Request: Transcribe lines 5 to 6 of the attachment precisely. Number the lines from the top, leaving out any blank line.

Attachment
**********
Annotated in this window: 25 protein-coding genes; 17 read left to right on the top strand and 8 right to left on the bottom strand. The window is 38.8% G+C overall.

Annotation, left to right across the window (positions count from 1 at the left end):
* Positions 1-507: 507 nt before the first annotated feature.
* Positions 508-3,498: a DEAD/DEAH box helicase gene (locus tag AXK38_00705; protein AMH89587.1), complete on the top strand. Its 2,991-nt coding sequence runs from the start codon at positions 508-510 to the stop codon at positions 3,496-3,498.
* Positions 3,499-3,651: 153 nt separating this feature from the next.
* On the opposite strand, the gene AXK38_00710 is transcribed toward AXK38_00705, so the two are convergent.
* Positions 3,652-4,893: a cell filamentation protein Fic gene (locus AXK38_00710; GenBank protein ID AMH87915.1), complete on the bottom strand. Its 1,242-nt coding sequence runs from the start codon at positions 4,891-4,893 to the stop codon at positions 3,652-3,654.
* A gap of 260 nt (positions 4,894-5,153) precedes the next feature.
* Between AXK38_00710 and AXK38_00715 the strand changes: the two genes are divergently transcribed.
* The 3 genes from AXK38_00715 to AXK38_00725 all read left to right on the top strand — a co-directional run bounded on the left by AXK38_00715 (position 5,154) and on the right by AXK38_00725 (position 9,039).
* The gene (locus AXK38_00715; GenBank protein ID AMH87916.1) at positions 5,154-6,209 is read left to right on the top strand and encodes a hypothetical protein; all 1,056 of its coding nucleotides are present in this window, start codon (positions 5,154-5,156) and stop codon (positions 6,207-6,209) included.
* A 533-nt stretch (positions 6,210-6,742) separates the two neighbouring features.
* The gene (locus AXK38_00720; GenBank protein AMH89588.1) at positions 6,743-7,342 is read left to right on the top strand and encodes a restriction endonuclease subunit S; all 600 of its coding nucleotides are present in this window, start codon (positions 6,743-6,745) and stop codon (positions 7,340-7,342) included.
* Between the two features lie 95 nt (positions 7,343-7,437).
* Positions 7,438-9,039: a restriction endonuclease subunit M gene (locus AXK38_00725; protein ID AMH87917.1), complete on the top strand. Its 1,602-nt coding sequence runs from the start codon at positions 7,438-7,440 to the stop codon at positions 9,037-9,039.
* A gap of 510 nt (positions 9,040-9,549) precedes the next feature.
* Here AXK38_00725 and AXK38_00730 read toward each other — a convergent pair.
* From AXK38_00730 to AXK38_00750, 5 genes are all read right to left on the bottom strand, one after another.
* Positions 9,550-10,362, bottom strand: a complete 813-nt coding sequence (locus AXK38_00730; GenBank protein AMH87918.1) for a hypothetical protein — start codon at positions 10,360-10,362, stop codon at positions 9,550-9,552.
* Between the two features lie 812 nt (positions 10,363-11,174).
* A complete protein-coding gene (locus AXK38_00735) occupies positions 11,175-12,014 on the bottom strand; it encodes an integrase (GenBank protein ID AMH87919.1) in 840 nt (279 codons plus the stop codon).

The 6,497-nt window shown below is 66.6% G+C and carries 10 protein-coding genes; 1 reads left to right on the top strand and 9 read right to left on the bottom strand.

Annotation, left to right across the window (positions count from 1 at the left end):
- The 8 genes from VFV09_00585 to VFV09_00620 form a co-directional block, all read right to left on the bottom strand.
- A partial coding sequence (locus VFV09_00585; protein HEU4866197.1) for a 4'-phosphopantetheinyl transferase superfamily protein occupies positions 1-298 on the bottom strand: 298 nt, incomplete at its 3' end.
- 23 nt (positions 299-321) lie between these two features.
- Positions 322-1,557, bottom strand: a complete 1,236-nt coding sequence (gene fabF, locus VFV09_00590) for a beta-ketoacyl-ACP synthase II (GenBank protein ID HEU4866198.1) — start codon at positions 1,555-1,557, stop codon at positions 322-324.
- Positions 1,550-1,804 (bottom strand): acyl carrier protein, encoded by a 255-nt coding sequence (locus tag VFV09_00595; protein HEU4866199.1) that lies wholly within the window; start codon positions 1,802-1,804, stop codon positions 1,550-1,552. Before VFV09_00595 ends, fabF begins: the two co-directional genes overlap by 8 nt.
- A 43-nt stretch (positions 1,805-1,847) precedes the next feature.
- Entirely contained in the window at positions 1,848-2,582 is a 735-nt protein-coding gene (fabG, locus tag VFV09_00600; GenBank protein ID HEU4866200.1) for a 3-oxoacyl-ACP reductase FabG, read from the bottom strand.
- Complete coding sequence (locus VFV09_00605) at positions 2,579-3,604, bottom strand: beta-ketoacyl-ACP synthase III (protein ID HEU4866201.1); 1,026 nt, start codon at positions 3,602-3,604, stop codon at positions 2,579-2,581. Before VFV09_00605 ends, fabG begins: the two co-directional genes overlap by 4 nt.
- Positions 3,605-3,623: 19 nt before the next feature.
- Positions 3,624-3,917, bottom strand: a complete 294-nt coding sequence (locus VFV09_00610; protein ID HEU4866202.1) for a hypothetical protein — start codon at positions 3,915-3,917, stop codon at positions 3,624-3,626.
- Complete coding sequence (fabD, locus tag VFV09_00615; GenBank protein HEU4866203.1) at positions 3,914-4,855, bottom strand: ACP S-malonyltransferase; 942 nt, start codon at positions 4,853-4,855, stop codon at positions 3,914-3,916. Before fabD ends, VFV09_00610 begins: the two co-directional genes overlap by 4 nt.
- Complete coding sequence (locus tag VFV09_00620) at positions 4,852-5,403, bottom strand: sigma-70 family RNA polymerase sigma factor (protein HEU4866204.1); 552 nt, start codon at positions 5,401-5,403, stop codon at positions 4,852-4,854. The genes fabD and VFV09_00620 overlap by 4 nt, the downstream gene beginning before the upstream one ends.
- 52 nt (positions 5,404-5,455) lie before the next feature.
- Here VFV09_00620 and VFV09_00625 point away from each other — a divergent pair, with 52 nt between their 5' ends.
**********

* Positions 3,499-3,651: 153 nt separating this feature from the next.
* On the opposite strand, the gene AXK38_00710 is transcribed toward AXK38_00705, so the two are convergent.